By Lynn Roberson
Discovery Place aquarist Matt Lowder, a UNC Charlotte alumnus, participates in research trips to the Caribbean that involve University faculty and students.
Hermit crabs lumber across rocks covering the floors of saltwater tanks tucked behind the scenes at Discovery Place Science’s aquarium in uptown Charlotte.
As they move, the crabs carry anemones planted on their shells. Wherever the crabs go, they bring the anemones with them.
Both of these marine animals benefit from their symbiotic relationship. Venom in the anemones’ stinging nematocysts in their tentacles safeguards the crabs from being gobbled up by octopuses in their natural habitat. Meanwhile, the anemones take advantage of the locomotion the crabs provide, gaining access to more food sources than if they were stationary.
Researchers at UNC Charlotte are collaborating with Discovery Place scientists to gain more insights into these and other marine animals. And, like the hermit crabs and anemones, the collaborators benefit from a symbiotic partnership.
“There’s an interesting overlap between aquarists and scientists,” said Elliot Provance (’03), director of living collections and exhibitions at Discovery Place. Provance earned a bachelor’s degree in biology with an emphasis in ecology from UNC Charlotte and champions the collaboration.
Research in Landlocked City
“Aquarists have this talent of making sure that an organism or group of organisms are maintained in captivity, and this makes that resource available to scientists who might be doing research on the animal,” Provance said. “In a city like Charlotte, we’re a landlocked city, so having marine invertebrates in Charlotte is a valuable resource for researchers in the area.”
With more than 1,200 living animals at the museum, Provance is in charge of maintaining ethical and philosophical animal-care practices for an array of fish, birds, reptiles and arachnids.
Most recently, Discovery Place is working with researchers from marine biologist Adam Reitzel’s lab. Specifically, the team — including undergraduate and graduate students — is studying cnidarians, or sea anemones, corals and jellyfish. Discovery Place has acquired specimens to assist in the researchers’ work.
“Cnidarians can give us insight into how cells function, how metabolic pathways work, how symbiosis evolves,” said evolutionary biologist Jason Macrander, who is a postdoctoral fellow in Reitzel’s lab. Macrander studies venomous animals to probe questions on venom evolution, protein function and the physiology of symbiosis, with the potential for pharmaceutical and biomedical advances.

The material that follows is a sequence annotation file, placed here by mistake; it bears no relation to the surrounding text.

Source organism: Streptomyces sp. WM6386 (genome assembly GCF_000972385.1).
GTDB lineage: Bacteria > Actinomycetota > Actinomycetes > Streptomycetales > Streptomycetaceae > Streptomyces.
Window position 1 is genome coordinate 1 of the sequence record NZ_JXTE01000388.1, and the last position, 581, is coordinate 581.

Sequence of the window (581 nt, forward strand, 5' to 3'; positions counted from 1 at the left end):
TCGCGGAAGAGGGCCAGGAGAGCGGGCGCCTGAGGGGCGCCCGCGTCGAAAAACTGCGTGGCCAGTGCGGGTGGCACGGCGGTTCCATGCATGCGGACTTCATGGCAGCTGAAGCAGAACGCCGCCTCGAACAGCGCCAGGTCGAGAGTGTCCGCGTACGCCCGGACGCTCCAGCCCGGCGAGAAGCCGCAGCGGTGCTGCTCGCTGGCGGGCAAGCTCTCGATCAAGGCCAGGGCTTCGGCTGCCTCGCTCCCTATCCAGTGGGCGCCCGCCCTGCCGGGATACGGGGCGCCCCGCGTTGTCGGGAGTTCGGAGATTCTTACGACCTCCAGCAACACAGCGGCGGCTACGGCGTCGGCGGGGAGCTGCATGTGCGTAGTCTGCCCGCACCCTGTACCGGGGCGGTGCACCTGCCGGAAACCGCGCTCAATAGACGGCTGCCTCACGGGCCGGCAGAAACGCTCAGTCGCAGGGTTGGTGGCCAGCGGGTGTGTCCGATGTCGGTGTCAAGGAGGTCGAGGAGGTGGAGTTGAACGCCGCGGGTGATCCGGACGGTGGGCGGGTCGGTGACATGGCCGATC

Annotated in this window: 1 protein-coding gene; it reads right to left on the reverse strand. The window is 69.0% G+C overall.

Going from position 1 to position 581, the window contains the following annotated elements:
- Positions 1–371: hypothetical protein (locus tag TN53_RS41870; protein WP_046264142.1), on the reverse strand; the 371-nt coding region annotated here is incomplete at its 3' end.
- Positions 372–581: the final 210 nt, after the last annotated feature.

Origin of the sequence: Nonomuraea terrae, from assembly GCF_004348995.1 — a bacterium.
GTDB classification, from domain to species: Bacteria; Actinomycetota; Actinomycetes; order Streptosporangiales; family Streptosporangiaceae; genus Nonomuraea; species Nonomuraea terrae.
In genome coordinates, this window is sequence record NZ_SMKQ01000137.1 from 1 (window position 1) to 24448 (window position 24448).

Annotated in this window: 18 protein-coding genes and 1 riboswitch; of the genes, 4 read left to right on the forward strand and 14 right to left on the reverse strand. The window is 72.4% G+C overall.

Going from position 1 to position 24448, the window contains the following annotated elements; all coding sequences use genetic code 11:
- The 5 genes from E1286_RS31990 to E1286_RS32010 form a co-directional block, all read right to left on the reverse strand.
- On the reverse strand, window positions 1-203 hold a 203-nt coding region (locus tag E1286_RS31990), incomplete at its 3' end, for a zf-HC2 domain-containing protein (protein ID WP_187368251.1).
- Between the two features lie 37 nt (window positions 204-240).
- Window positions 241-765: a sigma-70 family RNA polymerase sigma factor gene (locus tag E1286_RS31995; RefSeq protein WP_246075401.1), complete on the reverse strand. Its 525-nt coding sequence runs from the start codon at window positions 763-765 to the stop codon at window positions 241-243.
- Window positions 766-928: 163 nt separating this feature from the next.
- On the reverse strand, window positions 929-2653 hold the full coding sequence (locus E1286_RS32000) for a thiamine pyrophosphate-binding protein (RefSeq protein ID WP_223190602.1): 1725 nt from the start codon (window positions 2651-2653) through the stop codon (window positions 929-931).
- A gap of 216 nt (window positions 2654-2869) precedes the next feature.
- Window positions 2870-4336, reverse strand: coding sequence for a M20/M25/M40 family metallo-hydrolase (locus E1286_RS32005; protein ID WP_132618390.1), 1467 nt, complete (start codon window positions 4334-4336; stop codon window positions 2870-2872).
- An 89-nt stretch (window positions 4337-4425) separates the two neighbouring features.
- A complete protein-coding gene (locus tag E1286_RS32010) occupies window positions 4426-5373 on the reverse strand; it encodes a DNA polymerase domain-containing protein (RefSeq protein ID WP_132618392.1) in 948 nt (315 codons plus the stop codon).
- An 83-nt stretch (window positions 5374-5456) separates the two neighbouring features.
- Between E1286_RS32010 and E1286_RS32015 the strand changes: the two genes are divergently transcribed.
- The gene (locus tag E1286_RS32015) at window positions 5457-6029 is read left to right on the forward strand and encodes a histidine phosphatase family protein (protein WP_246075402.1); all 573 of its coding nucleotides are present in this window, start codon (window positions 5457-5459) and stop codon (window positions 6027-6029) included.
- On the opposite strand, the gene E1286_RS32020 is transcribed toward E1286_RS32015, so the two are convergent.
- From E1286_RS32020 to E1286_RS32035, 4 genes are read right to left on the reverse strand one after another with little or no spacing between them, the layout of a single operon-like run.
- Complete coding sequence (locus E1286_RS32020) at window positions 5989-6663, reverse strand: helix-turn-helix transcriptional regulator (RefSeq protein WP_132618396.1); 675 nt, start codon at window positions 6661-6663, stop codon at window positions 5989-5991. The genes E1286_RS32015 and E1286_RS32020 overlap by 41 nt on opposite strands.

The broad implications for understanding how evolutionary and ecological factors influence biological interactions and molecular diversity of a species or group of organisms are compelling to the researchers.
“It helps us understand what’s happening at the genomic level, and that can relate back to what’s happening with snakes or cone snails or scorpions or other things,” Macrander said. “We have this box of what we know, and we think everything fits in this box. But then we come to Cnidaria — things are way outside of the box. So we’re trying to understand if we need to get a new box or just make the box bigger.”
Discovery Place’s Elliot Provance, left and Jason Macrander, a postdoctoral fellow in the Reitzel Lab, are collaborating on a marine research project.
Eyeing Biomedical Models
In addition to working with The Reitzel Lab, Provance has collaborated with UNC Charlotte biologist Amy Ringwood. Ringwood’s primary research interest involves understanding the cellular and physiological effects of environmental toxins on estuarine and marine invertebrates, and developing these systems as biomedical models for understanding the effects of toxins on basic cellular processes.
Ringwood has joined Provance, aquarist Matt Lowder, who is also a UNC Charlotte alumnus, and other Discovery Place staff on research trips to the Caribbean island of Curacao. There, scientists from around the world study the sexual reproduction of coral species and experiment on new ways to restore coral. They work under the guidance of SECORE, whose name derives from “SExual COral REproduction,” and is a global network focused on coral reef conservation.
For Discovery Place, forming a symbiotic relationship with researchers at UNC Charlotte aligns with its mission to inspire curious thinkers to discover the wonders of science, technology and nature. It also lines up with the museum’s focus on conservation.
“The most important overlap we have is outreach,” Provance said. “It’s a way for the work that UNC Charlotte researchers are doing to reach the public. We see three quarters of a million people every year on average here at Discovery Place. And when those people come through our doors, they will be able to see the conservation work we’re doing and the research on which we’re collaborating.
“While the research currently goes on behind the scenes,” he added, “the intent is to bring some of the species out onto the exhibit floor with information about the research, so that people can see and learn from it.”
Reitzel sees aspects of the partnership in a similar fashion and expects the collaboration to grow and impact a broad segment of the community.
“I think what we’ll see with Discovery Place is that by reaching out into the community and bringing in science that’s happening right now and sharing that interaction, we will help make science seem more real,” Reitzel said. “Science is not just a book of facts. It’s a practice that real people do.”
Lynn Roberson is director of communications for the College of Liberal Arts & Sciences. This article was previously published in UNC Charlotte Magazine's Spring 2018 edition.